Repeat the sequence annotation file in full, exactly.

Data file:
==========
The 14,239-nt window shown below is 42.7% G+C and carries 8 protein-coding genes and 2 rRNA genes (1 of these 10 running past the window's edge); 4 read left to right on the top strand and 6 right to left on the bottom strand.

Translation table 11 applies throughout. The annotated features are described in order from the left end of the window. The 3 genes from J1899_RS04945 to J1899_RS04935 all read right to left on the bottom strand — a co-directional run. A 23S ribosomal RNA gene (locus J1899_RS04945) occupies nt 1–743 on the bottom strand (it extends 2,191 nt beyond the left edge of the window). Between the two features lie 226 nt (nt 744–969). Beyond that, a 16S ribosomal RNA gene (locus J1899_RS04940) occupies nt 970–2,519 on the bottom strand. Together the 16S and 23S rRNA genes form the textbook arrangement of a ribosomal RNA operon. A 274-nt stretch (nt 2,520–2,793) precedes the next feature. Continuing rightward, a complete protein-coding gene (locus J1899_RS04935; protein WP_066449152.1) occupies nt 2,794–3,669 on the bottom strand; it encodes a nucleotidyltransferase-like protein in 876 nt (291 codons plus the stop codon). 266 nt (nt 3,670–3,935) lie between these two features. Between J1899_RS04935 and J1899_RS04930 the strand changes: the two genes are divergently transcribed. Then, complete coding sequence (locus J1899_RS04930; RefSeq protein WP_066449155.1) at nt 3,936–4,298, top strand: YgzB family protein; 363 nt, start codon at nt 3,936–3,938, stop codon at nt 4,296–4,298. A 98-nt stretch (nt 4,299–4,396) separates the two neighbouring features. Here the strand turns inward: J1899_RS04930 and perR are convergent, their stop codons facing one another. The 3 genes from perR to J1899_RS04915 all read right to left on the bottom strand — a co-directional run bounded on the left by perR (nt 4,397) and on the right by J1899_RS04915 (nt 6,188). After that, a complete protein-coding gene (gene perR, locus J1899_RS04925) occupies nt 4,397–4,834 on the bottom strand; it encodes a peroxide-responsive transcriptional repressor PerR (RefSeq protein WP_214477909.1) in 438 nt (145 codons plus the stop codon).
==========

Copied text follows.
The 14,239-nt window shown below is 42.7% G+C and carries 8 protein-coding genes and 2 rRNA genes (1 of these 10 running past the window's edge); 4 read left to right on the top strand and 6 right to left on the bottom strand.

Translation table 11 applies throughout. The annotated features are described in order from the left end of the window. The 3 genes from J1899_RS04945 to J1899_RS04935 all read right to left on the bottom strand — a co-directional run. A 23S ribosomal RNA gene (locus J1899_RS04945) occupies nt 1–743 on the bottom strand (it extends 2,191 nt beyond the left edge of the window). Between the two features lie 226 nt (nt 744–969). Beyond that, a 16S ribosomal RNA gene (locus J1899_RS04940) occupies nt 970–2,519 on the bottom strand. Together the 16S and 23S rRNA genes form the textbook arrangement of a ribosomal RNA operon. A 274-nt stretch (nt 2,520–2,793) precedes the next feature. Continuing rightward, a complete protein-coding gene (locus J1899_RS04935; protein WP_066449152.1) occupies nt 2,794–3,669 on the bottom strand; it encodes a nucleotidyltransferase-like protein in 876 nt (291 codons plus the stop codon). 266 nt (nt 3,670–3,935) lie between these two features. Between J1899_RS04935 and J1899_RS04930 the strand changes: the two genes are divergently transcribed. Then, complete coding sequence (locus J1899_RS04930; RefSeq protein WP_066449155.1) at nt 3,936–4,298, top strand: YgzB family protein; 363 nt, start codon at nt 3,936–3,938, stop codon at nt 4,296–4,298. A 98-nt stretch (nt 4,299–4,396) separates the two neighbouring features. Here the strand turns inward: J1899_RS04930 and perR are convergent, their stop codons facing one another. The 3 genes from perR to J1899_RS04915 all read right to left on the bottom strand — a co-directional run bounded on the left by perR (nt 4,397) and on the right by J1899_RS04915 (nt 6,188). After that, a complete protein-coding gene (gene perR, locus J1899_RS04925) occupies nt 4,397–4,834 on the bottom strand; it encodes a peroxide-responsive transcriptional repressor PerR (RefSeq protein WP_214477909.1) in 438 nt (145 codons plus the stop codon).